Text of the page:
What about the IDE?

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What about the IDE?

devlaam
The larger my designs get the more the need arises
for tools that mature ide's have. Like find/replace,
parenthesis matching, file management, movable panes,
organizable debug information, etc etc. Don't
get me wrong, i think that you people did a wonderful
job in making this tool rock. We already have
syntax highlighting, undo/redo mechanism etc.

But with this post i do not want to file a wishlist
for the editor.

Contrary, i think that what has to be done is still
a lot more than already has been done. The question
is of course, given the length of such a wishlist,
compared to the developer community size, when will
this ever be completed? I could well be that the
wishlist grows much faster than we can complete
the issues.

It would be best if the community starts making some
choices what to implement and more important, what not.
Then a road map can be set up, that can function as guideline
for the future. The road map should be something that is
feasible with the current developer community and
available time. Keeping focus is the most important
asset here.

In my view the principal strength of the application is
the possibility to program your designs. May be obvious,
since that is what openSCAD is all about, but it directly
follows from that that anything else is not(!) the core
business of openSCAD and should not take away precious
development time. So let me list a few issues we should
not put too much time in.
(a kind of negative wishlist if you like).

- IDE design. This is so much work, it is a project on its
   own. Is it possible to integrate openSCAD into Eclipse
   for example? A lot of programmers know this IDE, and it
   has everything aboard you need (file management, syntax
   highlighting, refactoring etc etc)

- Editing possibilities in the viewer (i see requests for this
   often). This is very difficult to realize reliably (apart
   from maybe the trivial cases), and takes away much developer
   resources. How many program sources can you change from
   the running application? None. It is simply not the way
   programmers think, it is how designers think.
   A viewer can also be integrated into Eclipse, or use a
   stand alone tool for that. What is possible though is
   give the viewer 'debug' information, so you can inspect
   the underlying code by hovering for example.

When this is decided, time becomes available so maybe we
can start thinking about the design of the language,
which is the key value of openSCAD.

Just trying to contribute to idea's, hoping i did make
nobody angry.

Ruud.

BTW: directly after the release of 2013.06 i merged it
with my branch on github, containing the loop and
loop_extrude extension.


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Re: What about the IDE?

Jesse Guardiani
I know this isn't the answer you want to hear, but 13 years as a professional software developer across multiple systems has taught me to trust only one IDE: vim + grep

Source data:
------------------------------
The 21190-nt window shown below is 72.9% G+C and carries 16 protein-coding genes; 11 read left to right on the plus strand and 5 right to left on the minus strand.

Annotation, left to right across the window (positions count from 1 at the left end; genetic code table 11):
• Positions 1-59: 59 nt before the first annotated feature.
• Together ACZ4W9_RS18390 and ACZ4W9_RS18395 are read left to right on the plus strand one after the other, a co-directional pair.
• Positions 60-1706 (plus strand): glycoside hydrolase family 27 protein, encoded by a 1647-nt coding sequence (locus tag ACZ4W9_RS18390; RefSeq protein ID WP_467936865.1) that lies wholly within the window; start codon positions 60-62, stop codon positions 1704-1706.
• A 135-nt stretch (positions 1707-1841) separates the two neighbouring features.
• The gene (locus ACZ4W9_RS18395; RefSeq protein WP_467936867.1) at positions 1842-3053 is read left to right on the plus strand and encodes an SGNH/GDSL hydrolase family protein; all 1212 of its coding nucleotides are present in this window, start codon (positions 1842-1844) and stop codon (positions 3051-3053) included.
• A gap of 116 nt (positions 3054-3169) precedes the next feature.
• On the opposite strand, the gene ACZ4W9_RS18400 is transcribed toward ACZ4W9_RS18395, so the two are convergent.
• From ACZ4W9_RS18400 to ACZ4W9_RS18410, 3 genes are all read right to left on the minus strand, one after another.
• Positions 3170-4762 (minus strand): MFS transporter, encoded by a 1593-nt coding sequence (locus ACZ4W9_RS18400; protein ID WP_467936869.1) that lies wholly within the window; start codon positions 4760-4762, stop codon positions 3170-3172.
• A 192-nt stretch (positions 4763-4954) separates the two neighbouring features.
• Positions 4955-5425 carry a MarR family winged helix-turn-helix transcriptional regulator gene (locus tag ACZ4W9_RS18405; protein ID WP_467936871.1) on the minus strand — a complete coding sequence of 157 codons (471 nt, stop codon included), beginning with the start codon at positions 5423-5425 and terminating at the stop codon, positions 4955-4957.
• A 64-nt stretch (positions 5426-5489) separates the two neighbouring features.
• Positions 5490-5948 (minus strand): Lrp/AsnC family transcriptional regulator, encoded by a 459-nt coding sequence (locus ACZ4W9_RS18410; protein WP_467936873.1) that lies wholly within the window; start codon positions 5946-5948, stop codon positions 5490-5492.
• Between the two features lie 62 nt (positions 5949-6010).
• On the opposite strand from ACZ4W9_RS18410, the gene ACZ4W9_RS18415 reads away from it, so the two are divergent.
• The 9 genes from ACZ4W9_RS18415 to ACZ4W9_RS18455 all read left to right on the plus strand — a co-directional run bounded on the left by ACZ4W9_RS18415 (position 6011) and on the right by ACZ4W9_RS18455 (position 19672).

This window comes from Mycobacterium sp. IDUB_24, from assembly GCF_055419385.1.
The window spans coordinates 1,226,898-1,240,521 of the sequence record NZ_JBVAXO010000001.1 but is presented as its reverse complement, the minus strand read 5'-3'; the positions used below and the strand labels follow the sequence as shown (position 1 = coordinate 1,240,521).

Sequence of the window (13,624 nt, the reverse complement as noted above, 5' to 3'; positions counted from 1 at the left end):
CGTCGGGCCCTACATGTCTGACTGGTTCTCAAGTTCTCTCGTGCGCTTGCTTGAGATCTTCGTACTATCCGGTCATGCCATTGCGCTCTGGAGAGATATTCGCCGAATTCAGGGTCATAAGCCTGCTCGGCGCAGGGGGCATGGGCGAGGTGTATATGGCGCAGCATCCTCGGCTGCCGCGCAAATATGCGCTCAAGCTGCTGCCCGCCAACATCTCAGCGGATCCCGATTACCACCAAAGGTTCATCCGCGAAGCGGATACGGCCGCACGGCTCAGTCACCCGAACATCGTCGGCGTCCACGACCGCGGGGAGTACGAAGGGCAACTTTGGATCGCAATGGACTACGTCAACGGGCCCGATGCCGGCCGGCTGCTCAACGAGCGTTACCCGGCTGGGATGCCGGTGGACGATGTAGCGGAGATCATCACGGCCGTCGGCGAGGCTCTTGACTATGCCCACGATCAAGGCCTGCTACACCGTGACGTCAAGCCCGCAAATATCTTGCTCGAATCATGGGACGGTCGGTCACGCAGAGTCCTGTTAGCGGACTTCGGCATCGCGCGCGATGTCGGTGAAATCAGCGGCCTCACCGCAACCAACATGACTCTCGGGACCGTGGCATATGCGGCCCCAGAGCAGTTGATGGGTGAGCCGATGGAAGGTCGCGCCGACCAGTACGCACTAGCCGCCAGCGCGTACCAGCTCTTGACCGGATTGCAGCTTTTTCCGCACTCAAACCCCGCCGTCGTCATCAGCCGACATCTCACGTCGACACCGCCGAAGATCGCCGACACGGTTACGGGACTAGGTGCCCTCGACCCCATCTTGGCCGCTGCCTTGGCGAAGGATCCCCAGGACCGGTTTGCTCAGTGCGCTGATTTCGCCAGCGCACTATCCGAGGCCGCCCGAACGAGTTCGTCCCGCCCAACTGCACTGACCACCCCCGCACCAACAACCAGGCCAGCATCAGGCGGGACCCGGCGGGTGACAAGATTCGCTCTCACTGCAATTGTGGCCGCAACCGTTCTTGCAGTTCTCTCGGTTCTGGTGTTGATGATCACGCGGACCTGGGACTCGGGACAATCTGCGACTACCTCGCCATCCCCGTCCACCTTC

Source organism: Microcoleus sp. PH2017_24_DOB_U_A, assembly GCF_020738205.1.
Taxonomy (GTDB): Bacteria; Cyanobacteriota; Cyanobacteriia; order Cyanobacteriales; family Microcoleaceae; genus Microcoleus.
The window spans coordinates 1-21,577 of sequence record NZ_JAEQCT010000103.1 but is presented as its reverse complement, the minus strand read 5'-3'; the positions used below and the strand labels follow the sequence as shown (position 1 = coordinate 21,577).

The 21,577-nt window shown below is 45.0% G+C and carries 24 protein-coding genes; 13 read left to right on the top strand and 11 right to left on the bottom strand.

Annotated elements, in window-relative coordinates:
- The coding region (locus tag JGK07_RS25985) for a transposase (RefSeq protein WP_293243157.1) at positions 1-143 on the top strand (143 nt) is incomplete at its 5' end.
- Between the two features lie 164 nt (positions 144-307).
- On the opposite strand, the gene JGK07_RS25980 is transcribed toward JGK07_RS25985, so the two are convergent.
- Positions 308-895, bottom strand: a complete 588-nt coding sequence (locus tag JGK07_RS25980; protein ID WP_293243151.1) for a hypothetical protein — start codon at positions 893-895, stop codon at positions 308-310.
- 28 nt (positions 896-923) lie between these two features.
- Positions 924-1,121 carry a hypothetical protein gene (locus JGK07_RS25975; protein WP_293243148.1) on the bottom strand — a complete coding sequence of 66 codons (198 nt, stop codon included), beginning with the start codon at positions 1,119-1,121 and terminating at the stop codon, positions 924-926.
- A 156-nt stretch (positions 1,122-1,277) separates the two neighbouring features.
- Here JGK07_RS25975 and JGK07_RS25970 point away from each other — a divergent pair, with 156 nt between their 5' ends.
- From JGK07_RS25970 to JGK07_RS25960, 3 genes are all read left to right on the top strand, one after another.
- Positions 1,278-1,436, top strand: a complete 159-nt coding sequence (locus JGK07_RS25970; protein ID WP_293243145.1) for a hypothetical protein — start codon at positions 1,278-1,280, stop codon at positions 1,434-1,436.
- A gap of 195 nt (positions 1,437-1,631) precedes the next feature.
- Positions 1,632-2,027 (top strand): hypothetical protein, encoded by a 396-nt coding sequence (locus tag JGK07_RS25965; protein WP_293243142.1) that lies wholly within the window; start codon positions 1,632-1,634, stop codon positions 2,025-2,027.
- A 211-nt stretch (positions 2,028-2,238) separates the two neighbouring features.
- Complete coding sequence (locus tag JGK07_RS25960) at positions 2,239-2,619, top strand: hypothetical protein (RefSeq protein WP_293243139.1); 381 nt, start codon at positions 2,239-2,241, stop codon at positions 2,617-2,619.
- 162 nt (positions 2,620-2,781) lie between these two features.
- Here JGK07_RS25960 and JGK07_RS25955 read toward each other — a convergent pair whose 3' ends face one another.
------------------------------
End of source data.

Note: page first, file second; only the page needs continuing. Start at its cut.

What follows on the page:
The learning curve is high, but vim installs on every machine known to mankind. You never have to be without it. And grep is one of the most versatile search systems I've ever used. A serious added benefit is that vim works just fine over SSH, so you can use it on remote machines.

I catch a lot of flak for this policy from IDE junkies, but it works really, really well. I promise.

I know it's not for everyone, but I just thought I would throw it out there as a possible alternative.

--
Jesse



On Sun, Jun 23, 2013 at 9:58 AM, Ruud Vlaming <[hidden email]> wrote:
The larger my designs get the more the need arises
for tools that mature ide's have. Like find/replace,
parenthesis matching, file management, movable panes,
organizable debug information, etc etc. Don't
get me wrong, i think that you people did a wonderful
job in making this tool rock. We already have
syntax highlighting, undo/redo mechanism etc.

But with this post i do not want to file a wishlist
for the editor.

Contrary, i think that what has to be done is still
a lot more than already has been done. The question
is of course, given the length of such a wishlist,
compared to the developer community size, when will
this ever be completed? I could well be that the
wishlist grows much faster than we can complete
the issues.

It would be best if the community starts making some
choices what to implement and more important, what not.
Then a road map can be set up, that can function as guideline
for the future. The road map should be something that is
feasible with the current developer community and
available time. Keeping focus is the most important
asset here.

In my view the principal strength of the application is
the possibility to program your designs. May be obvious,
since that is what openSCAD is all about, but it directly
follows from that that anything else is not(!) the core
business of openSCAD and should not take away precious
development time. So let me list a few issues we should
not put too much time in.
(a kind of negative wishlist if you like).

- IDE design. This is so much work, it is a project on its
   own. Is it possible to integrate openSCAD into Eclipse
   for example? A lot of programmers know this IDE, and it
   has everything aboard you need (file management, syntax
   highlighting, refactoring etc etc)

- Editing possibilities in the viewer (i see requests for this
   often). This is very difficult to realize reliably (apart
   from maybe the trivial cases), and takes away much developer
   resources. How many program sources can you change from
   the running application? None. It is simply not the way
   programmers think, it is how designers think.